The coronavirus currently sweeping the world may injure the placentas of pregnant women and cut off blood supply to their unborn babies, a small study has found.
Scientists found visible damage to the placentas of all 15 mothers who were involved in the research.
Lesions and blood clots were discovered in the vital organ, responsible for providing oxygen and nutrients to the foetus.
Issues with placental blood flow can lead to low birth weight, organ damage in the baby or even foetal death.
Although none of the children in the study had any health troubles, the researchers who conducted the study said the findings ‘worried them’.
The results highlight the need to monitor expectant mothers infected with COVID-19 ‘right now’, they added.
The coronavirus currently sweeping the world may injure the placentas of pregnant women and cut off blood supply to their unborn babies, a small study has found
The foetal side of a damaged placenta in one of the studied women has prominent blood vessels and lesions
The mother’s side: The placentas were said to have dangerous blood clots which cut off the baby’s supply of oxygen and nutrients
Sixteen women in total were involved in the study by Northwestern University, in Illinois.
Fifteen of them delivered healthy babies, while one miscarried in the second trimester.
The risk of miscarriage was therefore 6 per cent. This is slightly higher than the 1 per cent of miscarriages that occur in the second trimester of an average pregnancy.
Women are told NOT to have IVF amid coronavirus outbreak over fears the bug causes them to give birth prematurely
Women are being urged not to have IVF amid the coronavirus outbreak over fears the virus negatively affects pregnancy.
A statement issued by the European Society of Human Reproduction and Embryology says all couples considering fertility treatment ‘should avoid becoming pregnant at this time’.
It advised those who are already having IVF to consider freezing their eggs or the embryos they have created for a pregnancy until the pandemic is halted.
ESHRE says all those considering or planning treatment to have a baby should put it on hold as a ‘precautionary measure’.
But many of the 68,000 women who choose to have IVF every year in the UK are in their late thirties and have little time to delay.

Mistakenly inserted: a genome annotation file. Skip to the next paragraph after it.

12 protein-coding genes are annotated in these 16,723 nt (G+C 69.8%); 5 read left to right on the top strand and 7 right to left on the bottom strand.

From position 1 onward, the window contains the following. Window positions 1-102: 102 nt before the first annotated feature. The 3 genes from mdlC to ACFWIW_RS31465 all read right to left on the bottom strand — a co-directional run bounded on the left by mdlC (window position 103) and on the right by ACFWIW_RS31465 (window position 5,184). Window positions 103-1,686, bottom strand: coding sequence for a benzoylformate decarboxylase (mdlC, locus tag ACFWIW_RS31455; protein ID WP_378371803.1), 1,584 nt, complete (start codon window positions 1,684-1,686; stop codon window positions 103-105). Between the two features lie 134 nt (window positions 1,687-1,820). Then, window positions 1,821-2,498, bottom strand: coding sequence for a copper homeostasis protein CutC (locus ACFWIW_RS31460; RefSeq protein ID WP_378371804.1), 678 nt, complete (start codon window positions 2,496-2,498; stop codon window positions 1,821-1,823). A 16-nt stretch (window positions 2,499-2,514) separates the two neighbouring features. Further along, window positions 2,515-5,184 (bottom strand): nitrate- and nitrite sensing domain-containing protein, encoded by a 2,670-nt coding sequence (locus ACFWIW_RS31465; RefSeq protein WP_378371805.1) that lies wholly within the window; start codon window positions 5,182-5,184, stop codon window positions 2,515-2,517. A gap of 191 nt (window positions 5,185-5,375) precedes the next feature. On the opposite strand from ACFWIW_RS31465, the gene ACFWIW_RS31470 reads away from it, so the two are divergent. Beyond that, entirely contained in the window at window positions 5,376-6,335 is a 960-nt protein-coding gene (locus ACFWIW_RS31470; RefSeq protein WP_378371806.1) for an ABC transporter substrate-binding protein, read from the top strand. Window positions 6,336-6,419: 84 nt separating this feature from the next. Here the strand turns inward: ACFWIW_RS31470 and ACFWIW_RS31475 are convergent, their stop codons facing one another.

It comes following reports of women infected with coronavirus giving birth to premature babies in China.
However ESHRE – which provides guidance for fertility clinics across Europe and in the UK – notes the reports are based on limited data with ‘no strong evidence’.
But the woman was asymptomatic and the researchers are unsure whether the virus caused the miscarriage or if it was unrelated.
They say their study is too small to draw broad conclusions about coronavirus’ link to miscarriages.
In the successful births, all 15 of the children tested negative for the virus and were considered ‘healthy’.
So it came as a surprise that every mother suffered visible damage to their placentas, according to lead author Dr Jeffrey Goldstein.
Dr Goldstein, assistant professor of pathology at Northwestern University, said: ‘Most of these babies were delivered full-term after otherwise normal pregnancies, so you wouldn’t expect to find anything wrong with the placentas, but this virus appears to be inducing some injury in the placenta.
‘It doesn’t appear to be inducing negative outcomes in live-born infants, based on our limited data, but it does validate the idea that women with COVID should be monitored more closely.
‘These findings support that there might be something clot-forming about coronavirus, and it’s happening in the placenta.’
Dr Goldstein said it makes sense to continue to follow babies born to coronavirus-infected mothers to see if they face any difficulties in later life.
Previous research has found that children who were in born during the 1918-19 flu pandemic have higher rates of heart disease.
On the miscarriage, Dr Goldstein added: ‘That patient was asymptomatic, so we don’t know whether the virus caused the miscarriage or it was unrelated.
Women are being urged not to have IVF amid the coronavirus outbreak over fears the virus negatively affects pregnancy (file)